Fluffy Scrambled Eggs Recipe

A good scrambled eggs recipe is breakfast staple and for good reason: Eggs are nutritious and taste good. Serve them up with a side of toast and bacon or ham, and you have yourself a gourmet breakfast. Don't limit yourself to serving them just for breakfast. Add a few ingredients like cheese, ham and mushrooms and you have a hearty and nutritious dinner. The trick to making any scrambled egg meal special is to know how to cook them to perfection.

Nutritious Eggs
Eggs are yummy to eat and nutrient-dense. Eggs are considered nutrient-dense because they provide more nutrition to the diet than they do calories. One egg contains 70 calories, which is only 3% of the daily intake for a 2,000-calorie diet. Eggs contain protein, Vitamin A, Vitamin E, riboflavon, Vitamin B6, Vitamin B12, folate, iron, phosphorous and zinc. That's one power-packed little egg.

Purchasing Your Eggs
To achieve perfect scrambled eggs, you should always start with fresh eggs. If you have access to a local farm that produces eggs daily, that's great. If not, here's what you need to know when purchasing your eggs. Just like any dairy product, eggs expire, so be sure to check the date stamped on the carton. Eggs should always be sold in a refrigerated case and should have clean, unbroken shells. The color of the egg does not affect its quality. The only difference between brown eggs and white eggs are the hens that lay them. Brown hens lay brown eggs and white hens lay white eggs.

Egg Preparation
For one serving of scrambled eggs, you will need two large eggs. Crack them over a bowl that is deep enough to allow for rapid whisking. Whisking the eggs will accomplish two things: combining the egg and the yolk and introducing air to the eggs, which will help them to come out light and fluffy when cooked. Make sure you don't overbeat the eggs to the point that they begin to look glossy. Whisk them just enough that the egg mixture looks frothy and there is no visible distinction between the yolk and the white. Some like to add water or milk at this point, but it isn't necessary. Cooking them correctly will determine how moist or dry they are.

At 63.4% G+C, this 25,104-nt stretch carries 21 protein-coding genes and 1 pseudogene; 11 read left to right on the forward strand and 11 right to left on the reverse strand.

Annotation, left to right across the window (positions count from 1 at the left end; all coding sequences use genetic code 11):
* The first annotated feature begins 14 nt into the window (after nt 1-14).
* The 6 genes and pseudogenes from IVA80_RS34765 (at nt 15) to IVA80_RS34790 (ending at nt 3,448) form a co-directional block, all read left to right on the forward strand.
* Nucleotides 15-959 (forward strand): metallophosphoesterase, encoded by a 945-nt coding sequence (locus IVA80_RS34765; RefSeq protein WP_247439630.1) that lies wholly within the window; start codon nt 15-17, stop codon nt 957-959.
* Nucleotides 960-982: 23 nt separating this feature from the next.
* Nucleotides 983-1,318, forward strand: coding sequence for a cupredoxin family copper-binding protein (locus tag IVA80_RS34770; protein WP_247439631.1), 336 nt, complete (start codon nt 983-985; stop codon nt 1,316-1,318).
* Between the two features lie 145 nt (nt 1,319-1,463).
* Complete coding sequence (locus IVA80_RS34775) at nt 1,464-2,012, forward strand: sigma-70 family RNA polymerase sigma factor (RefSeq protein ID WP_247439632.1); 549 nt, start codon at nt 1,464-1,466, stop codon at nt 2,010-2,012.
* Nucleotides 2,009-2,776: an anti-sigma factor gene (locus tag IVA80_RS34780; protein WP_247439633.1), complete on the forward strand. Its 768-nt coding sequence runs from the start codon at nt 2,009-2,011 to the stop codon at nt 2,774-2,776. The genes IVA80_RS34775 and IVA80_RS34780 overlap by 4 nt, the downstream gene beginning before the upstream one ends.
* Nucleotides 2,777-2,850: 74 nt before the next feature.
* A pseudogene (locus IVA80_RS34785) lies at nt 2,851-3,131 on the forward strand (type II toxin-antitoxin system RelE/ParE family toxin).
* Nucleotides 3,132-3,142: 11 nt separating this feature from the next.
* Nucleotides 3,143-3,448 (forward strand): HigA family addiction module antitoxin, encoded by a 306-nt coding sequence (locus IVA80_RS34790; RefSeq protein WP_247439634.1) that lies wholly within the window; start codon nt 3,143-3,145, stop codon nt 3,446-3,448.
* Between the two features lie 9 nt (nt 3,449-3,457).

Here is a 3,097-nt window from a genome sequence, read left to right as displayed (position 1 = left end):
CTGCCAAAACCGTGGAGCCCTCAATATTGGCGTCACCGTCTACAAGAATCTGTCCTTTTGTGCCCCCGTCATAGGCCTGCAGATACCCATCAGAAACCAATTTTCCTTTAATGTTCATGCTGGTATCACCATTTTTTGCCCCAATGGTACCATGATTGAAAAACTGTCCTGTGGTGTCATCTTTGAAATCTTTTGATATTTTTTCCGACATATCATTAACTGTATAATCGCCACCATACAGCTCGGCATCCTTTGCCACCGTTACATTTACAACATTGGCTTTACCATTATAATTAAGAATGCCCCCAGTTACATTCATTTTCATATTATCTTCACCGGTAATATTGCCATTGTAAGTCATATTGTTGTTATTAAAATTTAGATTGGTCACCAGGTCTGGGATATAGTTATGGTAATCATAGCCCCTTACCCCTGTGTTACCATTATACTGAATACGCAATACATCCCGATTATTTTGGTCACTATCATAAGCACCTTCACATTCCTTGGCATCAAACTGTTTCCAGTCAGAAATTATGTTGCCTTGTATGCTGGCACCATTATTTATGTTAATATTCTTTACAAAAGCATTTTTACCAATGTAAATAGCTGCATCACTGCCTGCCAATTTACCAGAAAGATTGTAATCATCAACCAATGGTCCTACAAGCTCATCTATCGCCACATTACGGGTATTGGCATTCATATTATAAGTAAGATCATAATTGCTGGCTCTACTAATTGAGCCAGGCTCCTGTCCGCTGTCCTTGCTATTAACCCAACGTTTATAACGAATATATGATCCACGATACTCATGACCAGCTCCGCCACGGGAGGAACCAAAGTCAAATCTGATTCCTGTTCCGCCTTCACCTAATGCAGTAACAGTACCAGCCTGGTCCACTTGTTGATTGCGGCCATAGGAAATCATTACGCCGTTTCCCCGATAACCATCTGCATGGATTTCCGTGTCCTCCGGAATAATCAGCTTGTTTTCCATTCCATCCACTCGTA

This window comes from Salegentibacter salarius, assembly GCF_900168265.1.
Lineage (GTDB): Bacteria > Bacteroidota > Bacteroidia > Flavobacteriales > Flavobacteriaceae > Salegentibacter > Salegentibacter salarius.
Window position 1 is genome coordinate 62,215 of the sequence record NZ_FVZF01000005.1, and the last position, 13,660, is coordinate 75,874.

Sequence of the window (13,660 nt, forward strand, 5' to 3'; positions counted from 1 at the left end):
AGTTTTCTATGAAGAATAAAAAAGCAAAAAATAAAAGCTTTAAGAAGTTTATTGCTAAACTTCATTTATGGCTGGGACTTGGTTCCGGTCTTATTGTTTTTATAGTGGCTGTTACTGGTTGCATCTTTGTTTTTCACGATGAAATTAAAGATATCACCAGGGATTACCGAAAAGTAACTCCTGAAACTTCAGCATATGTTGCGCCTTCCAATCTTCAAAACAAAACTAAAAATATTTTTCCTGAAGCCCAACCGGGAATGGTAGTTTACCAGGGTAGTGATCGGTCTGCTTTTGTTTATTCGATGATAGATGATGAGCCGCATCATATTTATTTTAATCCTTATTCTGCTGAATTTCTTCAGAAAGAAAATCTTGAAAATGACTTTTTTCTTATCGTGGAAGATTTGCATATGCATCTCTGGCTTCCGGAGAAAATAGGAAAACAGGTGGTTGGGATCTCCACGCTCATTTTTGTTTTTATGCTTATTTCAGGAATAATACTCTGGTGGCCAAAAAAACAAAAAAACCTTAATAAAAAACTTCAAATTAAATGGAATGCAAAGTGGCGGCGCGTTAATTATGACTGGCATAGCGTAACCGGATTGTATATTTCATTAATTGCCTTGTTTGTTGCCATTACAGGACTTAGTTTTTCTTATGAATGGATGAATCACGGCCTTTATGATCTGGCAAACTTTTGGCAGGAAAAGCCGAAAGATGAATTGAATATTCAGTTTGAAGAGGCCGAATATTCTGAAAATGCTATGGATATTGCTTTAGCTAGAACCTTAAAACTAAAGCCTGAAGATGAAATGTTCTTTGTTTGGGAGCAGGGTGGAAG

Into the Frying Pan
A non-stick frying pan should be pre-heated on medium-high heat. When the pan is up to temperature and your eggs are properly whisked, it's time to butter your pan. Be sure to use a quality butter that you find tasty, as this ingredient will have a distinct flavor in your finished product. Once the butter has melted and you have distributed it evenly over the pan's surface, add your egg mixture. Using a spatula, begin pushing the eggs away from the sides of the pan. Tilting the pan while you do this will allow the egg that is still uncooked to run back to the sides, where it can then be pushed back away. Continue this process until there are no more runny portions. Before they completely set, scramble them gently. Immediately removing them from the pan will result in moister scrambled eggs; leaving them in the pan longer will result in drier eggs.

Adding Special Ingredients
A common question people have about frying up a batch of scrambled eggs is when to add special ingredients, such as peppers, onions and tomatoes. If you don't want these ingredients to hinder the consistency of your eggs, then you should fry them in a separate frying pan to get them soft before adding them to the scrambled egg mixture. Simply fry your ingredients with some butter until they soften. Then you can add these ingredients to your scrambled egg mixture before you start cooking the scrambled eggs.

Suggested Add-ins
If you're ready to take your scrambled eggs to the next level, try adding these special ingredients alone or mix and match: sour cream, ham cubes, Swiss cheese, feta, salsa, tomatoes, scrambled sausage, onions, peppers, broccoli, cottage cheese or black beans.

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